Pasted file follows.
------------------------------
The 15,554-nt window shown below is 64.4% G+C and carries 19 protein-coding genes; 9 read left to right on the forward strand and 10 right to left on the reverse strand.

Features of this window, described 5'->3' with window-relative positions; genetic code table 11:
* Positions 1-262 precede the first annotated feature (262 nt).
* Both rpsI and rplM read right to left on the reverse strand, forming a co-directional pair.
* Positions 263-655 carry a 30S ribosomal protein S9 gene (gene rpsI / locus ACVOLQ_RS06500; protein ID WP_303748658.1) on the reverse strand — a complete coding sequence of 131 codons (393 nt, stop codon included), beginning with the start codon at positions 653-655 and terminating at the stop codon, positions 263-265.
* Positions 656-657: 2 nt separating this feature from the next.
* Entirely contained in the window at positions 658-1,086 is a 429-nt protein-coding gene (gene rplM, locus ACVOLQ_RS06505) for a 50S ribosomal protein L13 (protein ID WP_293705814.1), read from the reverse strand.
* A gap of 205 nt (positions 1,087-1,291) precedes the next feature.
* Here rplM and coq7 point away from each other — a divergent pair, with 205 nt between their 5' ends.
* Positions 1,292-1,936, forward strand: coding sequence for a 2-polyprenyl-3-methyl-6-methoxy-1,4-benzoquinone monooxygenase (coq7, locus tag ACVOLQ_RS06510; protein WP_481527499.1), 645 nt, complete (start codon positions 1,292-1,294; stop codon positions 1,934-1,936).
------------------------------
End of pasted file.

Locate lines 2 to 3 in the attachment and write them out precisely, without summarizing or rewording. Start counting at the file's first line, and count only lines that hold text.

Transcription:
Features of this window, described 5'->3' with window-relative positions; genetic code table 11:
* Positions 1-262 precede the first annotated feature (262 nt).